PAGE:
Here is how we would generate an HTML input for the UserName property using an HTML Helper and a Tag Helper.

<!--Create an input for UserName using Html Helper-->
@Html.EditorFor(l => l.UserName)
<!--Create an input for UserName using Tag Helper-->
<input asp-for="UserName" />

With the HTML helper, we call C# code that return some HTML. With Tag Helpers we augment some HTML with special tag helper attributes. These special attributes are processed by MVC which will generate some HTML. Both of these approaches above will generate an input that looks like this:

<input name="UserName" class="text-box single-line" id="UserName" type="text" value="">

Why is this better?

At first glance, it might look like Tag Helpers are just a syntax change with no obvious benefits. The difference however, can make your Razor forms much more readable. Let’s say we wanted to do something simple like add a class to our UserName input:

<!--Create an input with additional class for UserName using Html Helper-->
@Html.EditorFor(l => l.UserName, new { htmlAttributes = new { @class = "form-control" } })
<!--Create an input with additional class for UserName using Tag Helper-->
<input asp-for="UserName" class="form-control" />

As you can see, the HTML helper approach becomes very hard to understand while the tag helper approach is very clear and concise.

Here is a full blown example of a login form using HTML helpers:

@using (Html.BeginForm("Login", "Account", new { ReturnUrl = ViewBag.ReturnUrl }, 
FormMethod.Post, new { role = "form" }))
{
    @Html.AntiForgeryToken()
    @Html.ValidationSummary(true, "", new { @class = "text-danger" })
 
    <div class="form-group">
        <div class="row">
            @Html.LabelFor(m => m.UserName, new { @class = "col-md-2 control-label" })
            <div class="col-md-10">
                @Html.TextBoxFor(m => m.UserName, new { @class = "form-control" })
                @Html.ValidationMessageFor(m => m.UserName, "", new { @class = "text-danger" })
            </div>
        </div>
    </div>
    <div class="form-group">
        <div class="row">
            @Html.LabelFor(m => m.Password, new { @class = "col-md-2 control-label" })
            <div class="col-md-10">
                @Html.PasswordFor(m => m.Password, new { @class = "form-control" })
                @Html.ValidationMessageFor(m => m.Password, "", new { @class = "text-danger" })
            </div>
        </div>
    </div>
 
    <div class="form-group">
        <div class="row">
            <div class="col-md-offset-2 col-md-2">
                <input type="submit" value="Log in" class="btn btn-primary" />
            </div>
        </div>
    </div>
}

And now the same form using tag helpers:

<form asp-controller="Account" asp-action="Login" asp-route-returnurl="@ViewBag.ReturnUrl" 
method="post" class="form-horizontal" role="form">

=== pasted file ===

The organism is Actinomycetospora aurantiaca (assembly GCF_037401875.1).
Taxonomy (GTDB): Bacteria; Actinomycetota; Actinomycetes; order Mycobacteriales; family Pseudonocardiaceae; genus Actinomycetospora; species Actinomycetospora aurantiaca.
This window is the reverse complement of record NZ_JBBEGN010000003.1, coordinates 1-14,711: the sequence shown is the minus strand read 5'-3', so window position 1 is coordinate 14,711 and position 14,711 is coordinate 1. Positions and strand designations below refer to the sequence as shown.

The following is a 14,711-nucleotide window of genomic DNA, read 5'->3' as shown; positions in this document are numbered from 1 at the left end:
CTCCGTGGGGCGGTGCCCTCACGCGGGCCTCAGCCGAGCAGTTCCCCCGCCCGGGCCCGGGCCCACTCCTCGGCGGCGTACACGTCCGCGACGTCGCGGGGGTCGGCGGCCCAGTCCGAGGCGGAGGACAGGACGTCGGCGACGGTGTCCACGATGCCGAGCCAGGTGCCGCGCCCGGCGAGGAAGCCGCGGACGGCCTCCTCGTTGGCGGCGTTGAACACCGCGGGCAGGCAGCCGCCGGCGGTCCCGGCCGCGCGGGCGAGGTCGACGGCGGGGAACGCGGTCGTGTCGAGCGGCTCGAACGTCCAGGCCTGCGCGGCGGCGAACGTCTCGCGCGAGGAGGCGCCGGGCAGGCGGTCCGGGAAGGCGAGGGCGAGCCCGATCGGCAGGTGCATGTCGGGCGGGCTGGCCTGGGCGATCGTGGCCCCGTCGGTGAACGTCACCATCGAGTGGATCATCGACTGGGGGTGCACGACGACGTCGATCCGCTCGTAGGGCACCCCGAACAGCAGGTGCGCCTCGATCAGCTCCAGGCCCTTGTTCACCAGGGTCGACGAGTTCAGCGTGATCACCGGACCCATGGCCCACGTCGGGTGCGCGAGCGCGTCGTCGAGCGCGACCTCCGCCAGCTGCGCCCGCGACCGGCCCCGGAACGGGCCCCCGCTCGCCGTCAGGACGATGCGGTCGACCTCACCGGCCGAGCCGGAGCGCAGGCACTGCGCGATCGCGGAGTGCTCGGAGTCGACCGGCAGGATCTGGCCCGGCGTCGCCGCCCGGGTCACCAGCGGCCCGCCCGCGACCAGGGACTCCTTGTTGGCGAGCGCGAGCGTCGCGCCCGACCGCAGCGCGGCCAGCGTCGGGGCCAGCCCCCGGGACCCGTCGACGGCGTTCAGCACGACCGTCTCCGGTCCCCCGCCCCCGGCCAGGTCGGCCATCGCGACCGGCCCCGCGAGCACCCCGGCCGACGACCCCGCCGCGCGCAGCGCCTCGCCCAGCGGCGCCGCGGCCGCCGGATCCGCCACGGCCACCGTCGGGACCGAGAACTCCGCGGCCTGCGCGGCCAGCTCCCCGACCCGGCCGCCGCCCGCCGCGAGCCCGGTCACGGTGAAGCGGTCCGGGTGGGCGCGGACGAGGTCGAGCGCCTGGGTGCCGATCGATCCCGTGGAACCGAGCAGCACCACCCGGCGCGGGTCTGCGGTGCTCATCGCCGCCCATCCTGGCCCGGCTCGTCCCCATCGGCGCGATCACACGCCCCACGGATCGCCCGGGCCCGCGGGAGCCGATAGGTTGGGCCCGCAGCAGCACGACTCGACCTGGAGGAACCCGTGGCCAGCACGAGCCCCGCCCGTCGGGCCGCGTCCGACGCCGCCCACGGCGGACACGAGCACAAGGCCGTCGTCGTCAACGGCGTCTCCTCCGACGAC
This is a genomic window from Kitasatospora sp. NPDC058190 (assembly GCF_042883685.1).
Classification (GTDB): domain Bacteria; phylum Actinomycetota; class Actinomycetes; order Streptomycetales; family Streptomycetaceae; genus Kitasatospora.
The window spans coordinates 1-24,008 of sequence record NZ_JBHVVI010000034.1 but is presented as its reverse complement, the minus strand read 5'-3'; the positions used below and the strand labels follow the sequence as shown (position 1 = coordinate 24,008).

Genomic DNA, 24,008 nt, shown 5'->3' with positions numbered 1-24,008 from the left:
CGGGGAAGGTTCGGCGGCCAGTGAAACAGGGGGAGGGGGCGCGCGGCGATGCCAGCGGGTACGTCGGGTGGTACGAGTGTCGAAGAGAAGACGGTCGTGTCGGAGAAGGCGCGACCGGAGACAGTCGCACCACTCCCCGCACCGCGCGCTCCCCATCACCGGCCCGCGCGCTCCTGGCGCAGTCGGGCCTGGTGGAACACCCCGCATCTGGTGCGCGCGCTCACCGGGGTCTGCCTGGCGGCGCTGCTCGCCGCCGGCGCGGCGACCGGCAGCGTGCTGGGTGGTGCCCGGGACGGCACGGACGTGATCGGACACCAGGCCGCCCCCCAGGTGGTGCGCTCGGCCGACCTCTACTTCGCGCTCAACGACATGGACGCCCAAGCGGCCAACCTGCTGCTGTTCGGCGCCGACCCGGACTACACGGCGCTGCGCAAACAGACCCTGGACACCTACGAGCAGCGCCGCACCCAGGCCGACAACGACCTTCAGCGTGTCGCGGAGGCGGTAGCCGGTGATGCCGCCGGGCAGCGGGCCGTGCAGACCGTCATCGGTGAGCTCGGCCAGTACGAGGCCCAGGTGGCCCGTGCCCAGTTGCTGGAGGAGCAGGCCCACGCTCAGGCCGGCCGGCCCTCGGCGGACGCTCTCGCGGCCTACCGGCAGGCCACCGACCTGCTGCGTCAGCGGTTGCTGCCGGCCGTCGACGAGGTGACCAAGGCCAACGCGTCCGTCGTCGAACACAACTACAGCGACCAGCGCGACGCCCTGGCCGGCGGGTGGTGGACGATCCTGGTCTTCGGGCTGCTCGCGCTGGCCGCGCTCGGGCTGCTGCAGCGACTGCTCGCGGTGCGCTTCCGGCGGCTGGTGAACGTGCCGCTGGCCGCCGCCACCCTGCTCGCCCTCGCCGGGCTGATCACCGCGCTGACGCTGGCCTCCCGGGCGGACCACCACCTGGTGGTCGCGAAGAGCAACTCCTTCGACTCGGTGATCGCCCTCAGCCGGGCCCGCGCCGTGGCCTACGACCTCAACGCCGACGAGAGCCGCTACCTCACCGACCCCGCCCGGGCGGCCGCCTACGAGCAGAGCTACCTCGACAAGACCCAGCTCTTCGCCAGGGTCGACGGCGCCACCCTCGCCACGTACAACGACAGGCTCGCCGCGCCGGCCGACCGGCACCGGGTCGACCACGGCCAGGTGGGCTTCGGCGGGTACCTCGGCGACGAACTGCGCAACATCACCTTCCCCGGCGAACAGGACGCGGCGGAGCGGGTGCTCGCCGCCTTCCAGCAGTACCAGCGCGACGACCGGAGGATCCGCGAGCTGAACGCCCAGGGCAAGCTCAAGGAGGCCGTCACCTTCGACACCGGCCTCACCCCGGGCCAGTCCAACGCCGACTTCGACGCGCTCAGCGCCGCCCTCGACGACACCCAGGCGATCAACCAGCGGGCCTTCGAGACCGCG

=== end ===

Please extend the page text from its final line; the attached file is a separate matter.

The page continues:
<div asp-validation-summary="ValidationSummary.All" class="text-danger"></div>
    <div class="form-group">
        <label asp-for="UserName" class="col-md-2 control-label"></label>
        <div class="col-md-10">
            <input asp-for="UserName" class="form-control" />
            <span asp-validation-for="UserName" class="text-danger"></span>
        </div>
    </div>
    <div class="form-group">
        <label asp-for="Password" class="col-md-2 control-label"></label>
        <div class="col-md-10">
            <input asp-for="Password" class="form-control" />
            <span asp-validation-for="Password" class="text-danger"></span>
        </div>
    </div>
    <div class="form-group">
        <div class="col-md-offset-2 col-md-10">
            <input type="submit" value="Log in" class="btn btn-default" />
        </div>
    </div>
</form>

Overall, the tag helper version is much more readable. I especially like that we no longer need to use a using statement to generate a form element. That had always felt like a bit of a hack to me.

Another nice thing with the form tag helpers is that we don’t need to remember to explicitly add the AntiForgeryToken. The form tag helper does this automatically unless we explicitly turn it off using asp-anti-forgery=”false”

Of course, Visual Studio does a good job of highlighting the tag helper attributes so it is easy to distinguish them from regular HTML attributes

We also get full Intellisense inside the asp-for attributes.

How to enable Tag Helpers

The MVC Tag Helpers are located in the Microsoft.AspNet.Mvc.TagHelpers package so you will need to add a reference to that in your project.json file. Once you have added the reference, you can enable tag helpers in all your views by adding the following code to_GlobalImports.cshtml.

@addTagHelper "*, Microsoft.AspNet.Mvc.TagHelpers"